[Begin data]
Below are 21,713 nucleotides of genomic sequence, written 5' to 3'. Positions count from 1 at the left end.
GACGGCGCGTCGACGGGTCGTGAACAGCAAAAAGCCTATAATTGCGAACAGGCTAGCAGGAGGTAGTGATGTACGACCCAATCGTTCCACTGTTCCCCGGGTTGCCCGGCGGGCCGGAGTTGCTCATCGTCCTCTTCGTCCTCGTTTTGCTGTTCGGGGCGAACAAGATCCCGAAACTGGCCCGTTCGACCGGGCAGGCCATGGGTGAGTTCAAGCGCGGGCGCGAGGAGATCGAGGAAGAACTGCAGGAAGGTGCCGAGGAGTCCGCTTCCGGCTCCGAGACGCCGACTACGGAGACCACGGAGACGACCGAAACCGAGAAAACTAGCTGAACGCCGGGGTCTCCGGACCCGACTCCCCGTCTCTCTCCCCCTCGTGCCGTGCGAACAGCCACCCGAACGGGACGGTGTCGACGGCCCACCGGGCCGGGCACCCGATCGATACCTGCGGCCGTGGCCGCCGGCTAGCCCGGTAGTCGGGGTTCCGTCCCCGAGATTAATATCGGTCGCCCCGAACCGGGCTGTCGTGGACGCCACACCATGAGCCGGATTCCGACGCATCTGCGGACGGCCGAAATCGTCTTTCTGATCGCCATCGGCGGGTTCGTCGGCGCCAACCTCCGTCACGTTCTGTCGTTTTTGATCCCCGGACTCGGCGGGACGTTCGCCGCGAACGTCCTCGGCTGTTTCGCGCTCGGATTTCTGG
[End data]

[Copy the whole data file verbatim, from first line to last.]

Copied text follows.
Below are 21,713 nucleotides of genomic sequence, written 5' to 3'. Positions count from 1 at the left end.
GACGGCGCGTCGACGGGTCGTGAACAGCAAAAAGCCTATAATTGCGAACAGGCTAGCAGGAGGTAGTGATGTACGACCCAATCGTTCCACTGTTCCCCGGGTTGCCCGGCGGGCCGGAGTTGCTCATCGTCCTCTTCGTCCTCGTTTTGCTGTTCGGGGCGAACAAGATCCCGAAACTGGCCCGTTCGACCGGGCAGGCCATGGGTGAGTTCAAGCGCGGGCGCGAGGAGATCGAGGAAGAACTGCAGGAAGGTGCCGAGGAGTCCGCTTCCGGCTCCGAGACGCCGACTACGGAGACCACGGAGACGACCGAAACCGAGAAAACTAGCTGAACGCCGGGGTCTCCGGACCCGACTCCCCGTCTCTCTCCCCCTCGTGCCGTGCGAACAGCCACCCGAACGGGACGGTGTCGACGGCCCACCGGGCCGGGCACCCGATCGATACCTGCGGCCGTGGCCGCCGGCTAGCCCGGTAGTCGGGGTTCCGTCCCCGAGATTAATATCGGTCGCCCCGAACCGGGCTGTCGTGGACGCCACACCATGAGCCGGATTCCGACGCATCTGCGGACGGCCGAAATCGTCTTTCTGATCGCCATCGGCGGGTTCGTCGGCGCCAACCTCCGTCACGTTCTGTCGTTTTTGATCCCCGGACTCGGCGGGACGTTCGCCGCGAACGTCCTCGGCTGTTTCGCGCTCGGATTTCTGG